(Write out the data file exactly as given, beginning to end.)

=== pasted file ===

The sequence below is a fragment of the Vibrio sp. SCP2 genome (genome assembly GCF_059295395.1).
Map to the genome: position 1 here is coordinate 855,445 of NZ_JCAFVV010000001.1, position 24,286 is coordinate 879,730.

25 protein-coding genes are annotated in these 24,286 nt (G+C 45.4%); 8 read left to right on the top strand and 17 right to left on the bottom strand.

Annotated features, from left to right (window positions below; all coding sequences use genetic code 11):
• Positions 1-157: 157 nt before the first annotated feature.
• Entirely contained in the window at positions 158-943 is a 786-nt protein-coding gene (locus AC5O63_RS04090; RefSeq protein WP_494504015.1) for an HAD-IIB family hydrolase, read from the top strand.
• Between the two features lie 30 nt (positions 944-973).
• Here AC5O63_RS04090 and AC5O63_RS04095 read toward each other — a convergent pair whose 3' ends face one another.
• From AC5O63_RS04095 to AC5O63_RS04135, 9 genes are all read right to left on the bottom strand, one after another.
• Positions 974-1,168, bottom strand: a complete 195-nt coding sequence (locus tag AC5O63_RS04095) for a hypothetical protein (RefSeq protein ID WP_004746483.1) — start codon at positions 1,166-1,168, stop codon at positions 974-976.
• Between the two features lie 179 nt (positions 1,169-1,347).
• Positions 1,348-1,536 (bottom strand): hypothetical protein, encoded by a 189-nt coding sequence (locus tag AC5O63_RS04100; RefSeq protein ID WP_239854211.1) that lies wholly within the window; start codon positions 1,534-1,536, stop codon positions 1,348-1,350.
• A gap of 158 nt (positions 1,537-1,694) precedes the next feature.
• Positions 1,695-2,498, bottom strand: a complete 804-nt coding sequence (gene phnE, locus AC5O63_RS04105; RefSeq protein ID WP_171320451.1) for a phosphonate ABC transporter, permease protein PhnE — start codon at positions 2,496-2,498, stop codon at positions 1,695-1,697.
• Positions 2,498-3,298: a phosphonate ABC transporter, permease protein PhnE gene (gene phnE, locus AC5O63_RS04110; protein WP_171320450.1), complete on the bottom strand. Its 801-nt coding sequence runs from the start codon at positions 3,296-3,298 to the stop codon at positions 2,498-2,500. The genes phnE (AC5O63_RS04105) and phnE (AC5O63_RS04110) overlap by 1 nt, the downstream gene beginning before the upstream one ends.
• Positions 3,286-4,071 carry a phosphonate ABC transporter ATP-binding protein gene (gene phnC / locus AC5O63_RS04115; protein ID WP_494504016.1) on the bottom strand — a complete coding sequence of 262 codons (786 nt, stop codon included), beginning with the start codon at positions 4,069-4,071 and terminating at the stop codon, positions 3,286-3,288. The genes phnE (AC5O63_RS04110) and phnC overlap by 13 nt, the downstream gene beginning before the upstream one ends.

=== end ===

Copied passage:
The sequence below is a fragment of the Vibrio sp. SCP2 genome (genome assembly GCF_059295395.1).
Map to the genome: position 1 here is coordinate 855,445 of NZ_JCAFVV010000001.1, position 24,286 is coordinate 879,730.

25 protein-coding genes are annotated in these 24,286 nt (G+C 45.4%); 8 read left to right on the top strand and 17 right to left on the bottom strand.

Annotated features, from left to right (window positions below; all coding sequences use genetic code 11):
• Positions 1-157: 157 nt before the first annotated feature.
• Entirely contained in the window at positions 158-943 is a 786-nt protein-coding gene (locus AC5O63_RS04090; RefSeq protein WP_494504015.1) for an HAD-IIB family hydrolase, read from the top strand.
• Between the two features lie 30 nt (positions 944-973).
• Here AC5O63_RS04090 and AC5O63_RS04095 read toward each other — a convergent pair whose 3' ends face one another.
• From AC5O63_RS04095 to AC5O63_RS04135, 9 genes are all read right to left on the bottom strand, one after another.
• Positions 974-1,168, bottom strand: a complete 195-nt coding sequence (locus tag AC5O63_RS04095) for a hypothetical protein (RefSeq protein ID WP_004746483.1) — start codon at positions 1,166-1,168, stop codon at positions 974-976.
• Between the two features lie 179 nt (positions 1,169-1,347).
• Positions 1,348-1,536 (bottom strand): hypothetical protein, encoded by a 189-nt coding sequence (locus tag AC5O63_RS04100; RefSeq protein ID WP_239854211.1) that lies wholly within the window; start codon positions 1,534-1,536, stop codon positions 1,348-1,350.
• A gap of 158 nt (positions 1,537-1,694) precedes the next feature.
• Positions 1,695-2,498, bottom strand: a complete 804-nt coding sequence (gene phnE, locus AC5O63_RS04105; RefSeq protein ID WP_171320451.1) for a phosphonate ABC transporter, permease protein PhnE — start codon at positions 2,496-2,498, stop codon at positions 1,695-1,697.
• Positions 2,498-3,298: a phosphonate ABC transporter, permease protein PhnE gene (gene phnE, locus AC5O63_RS04110; protein WP_171320450.1), complete on the bottom strand. Its 801-nt coding sequence runs from the start codon at positions 3,296-3,298 to the stop codon at positions 2,498-2,500. The genes phnE (AC5O63_RS04105) and phnE (AC5O63_RS04110) overlap by 1 nt, the downstream gene beginning before the upstream one ends.
• Positions 3,286-4,071 carry a phosphonate ABC transporter ATP-binding protein gene (gene phnC / locus AC5O63_RS04115; protein ID WP_494504016.1) on the bottom strand — a complete coding sequence of 262 codons (786 nt, stop codon included), beginning with the start codon at positions 4,069-4,071 and terminating at the stop codon, positions 3,286-3,288. The genes phnE (AC5O63_RS04110) and phnC overlap by 13 nt, the downstream gene beginning before the upstream one ends.